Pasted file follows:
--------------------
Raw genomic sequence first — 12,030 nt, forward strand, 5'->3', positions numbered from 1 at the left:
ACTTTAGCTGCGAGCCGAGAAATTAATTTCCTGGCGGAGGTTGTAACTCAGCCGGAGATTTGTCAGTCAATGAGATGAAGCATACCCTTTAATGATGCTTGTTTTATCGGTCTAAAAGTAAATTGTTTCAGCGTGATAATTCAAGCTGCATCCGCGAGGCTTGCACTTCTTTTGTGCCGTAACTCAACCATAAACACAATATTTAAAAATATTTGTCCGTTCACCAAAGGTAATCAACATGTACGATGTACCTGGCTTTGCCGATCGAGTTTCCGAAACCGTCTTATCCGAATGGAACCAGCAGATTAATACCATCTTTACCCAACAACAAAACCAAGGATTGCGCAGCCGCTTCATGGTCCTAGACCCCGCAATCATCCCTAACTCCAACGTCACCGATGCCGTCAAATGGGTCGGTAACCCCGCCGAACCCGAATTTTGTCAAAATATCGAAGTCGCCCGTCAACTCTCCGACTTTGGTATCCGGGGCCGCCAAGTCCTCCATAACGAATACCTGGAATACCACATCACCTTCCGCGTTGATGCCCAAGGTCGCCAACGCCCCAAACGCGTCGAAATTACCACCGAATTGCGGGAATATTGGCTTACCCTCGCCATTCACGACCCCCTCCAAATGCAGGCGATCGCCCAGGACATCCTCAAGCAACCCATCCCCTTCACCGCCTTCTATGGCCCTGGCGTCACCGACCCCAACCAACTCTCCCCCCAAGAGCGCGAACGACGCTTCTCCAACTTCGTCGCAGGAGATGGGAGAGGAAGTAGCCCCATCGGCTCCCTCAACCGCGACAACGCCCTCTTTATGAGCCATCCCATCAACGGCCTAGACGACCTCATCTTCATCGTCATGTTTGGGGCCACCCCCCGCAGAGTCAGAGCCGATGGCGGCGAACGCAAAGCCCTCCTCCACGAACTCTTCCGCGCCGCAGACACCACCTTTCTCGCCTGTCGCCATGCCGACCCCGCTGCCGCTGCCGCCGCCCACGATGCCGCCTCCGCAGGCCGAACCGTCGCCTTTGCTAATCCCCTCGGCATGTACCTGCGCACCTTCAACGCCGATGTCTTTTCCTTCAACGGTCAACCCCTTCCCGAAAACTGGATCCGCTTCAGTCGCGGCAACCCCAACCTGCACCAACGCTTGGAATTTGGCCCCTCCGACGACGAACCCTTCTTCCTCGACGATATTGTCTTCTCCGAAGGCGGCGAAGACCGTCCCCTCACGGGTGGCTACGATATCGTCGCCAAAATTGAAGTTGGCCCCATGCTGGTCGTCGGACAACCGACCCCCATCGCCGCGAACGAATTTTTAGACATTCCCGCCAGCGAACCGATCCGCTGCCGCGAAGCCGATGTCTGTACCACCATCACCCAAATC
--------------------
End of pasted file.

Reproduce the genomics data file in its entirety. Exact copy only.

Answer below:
Raw genomic sequence first — 12,030 nt, forward strand, 5'->3', positions numbered from 1 at the left:
ACTTTAGCTGCGAGCCGAGAAATTAATTTCCTGGCGGAGGTTGTAACTCAGCCGGAGATTTGTCAGTCAATGAGATGAAGCATACCCTTTAATGATGCTTGTTTTATCGGTCTAAAAGTAAATTGTTTCAGCGTGATAATTCAAGCTGCATCCGCGAGGCTTGCACTTCTTTTGTGCCGTAACTCAACCATAAACACAATATTTAAAAATATTTGTCCGTTCACCAAAGGTAATCAACATGTACGATGTACCTGGCTTTGCCGATCGAGTTTCCGAAACCGTCTTATCCGAATGGAACCAGCAGATTAATACCATCTTTACCCAACAACAAAACCAAGGATTGCGCAGCCGCTTCATGGTCCTAGACCCCGCAATCATCCCTAACTCCAACGTCACCGATGCCGTCAAATGGGTCGGTAACCCCGCCGAACCCGAATTTTGTCAAAATATCGAAGTCGCCCGTCAACTCTCCGACTTTGGTATCCGGGGCCGCCAAGTCCTCCATAACGAATACCTGGAATACCACATCACCTTCCGCGTTGATGCCCAAGGTCGCCAACGCCCCAAACGCGTCGAAATTACCACCGAATTGCGGGAATATTGGCTTACCCTCGCCATTCACGACCCCCTCCAAATGCAGGCGATCGCCCAGGACATCCTCAAGCAACCCATCCCCTTCACCGCCTTCTATGGCCCTGGCGTCACCGACCCCAACCAACTCTCCCCCCAAGAGCGCGAACGACGCTTCTCCAACTTCGTCGCAGGAGATGGGAGAGGAAGTAGCCCCATCGGCTCCCTCAACCGCGACAACGCCCTCTTTATGAGCCATCCCATCAACGGCCTAGACGACCTCATCTTCATCGTCATGTTTGGGGCCACCCCCCGCAGAGTCAGAGCCGATGGCGGCGAACGCAAAGCCCTCCTCCACGAACTCTTCCGCGCCGCAGACACCACCTTTCTCGCCTGTCGCCATGCCGACCCCGCTGCCGCTGCCGCCGCCCACGATGCCGCCTCCGCAGGCCGAACCGTCGCCTTTGCTAATCCCCTCGGCATGTACCTGCGCACCTTCAACGCCGATGTCTTTTCCTTCAACGGTCAACCCCTTCCCGAAAACTGGATCCGCTTCAGTCGCGGCAACCCCAACCTGCACCAACGCTTGGAATTTGGCCCCTCCGACGACGAACCCTTCTTCCTCGACGATATTGTCTTCTCCGAAGGCGGCGAAGACCGTCCCCTCACGGGTGGCTACGATATCGTCGCCAAAATTGAAGTTGGCCCCATGCTGGTCGTCGGACAACCGACCCCCATCGCCGCGAACGAATTTTTAGACATTCCCGCCAGCGAACCGATCCGCTGCCGCGAAGCCGATGTCTGTACCACCATCACCCAAATC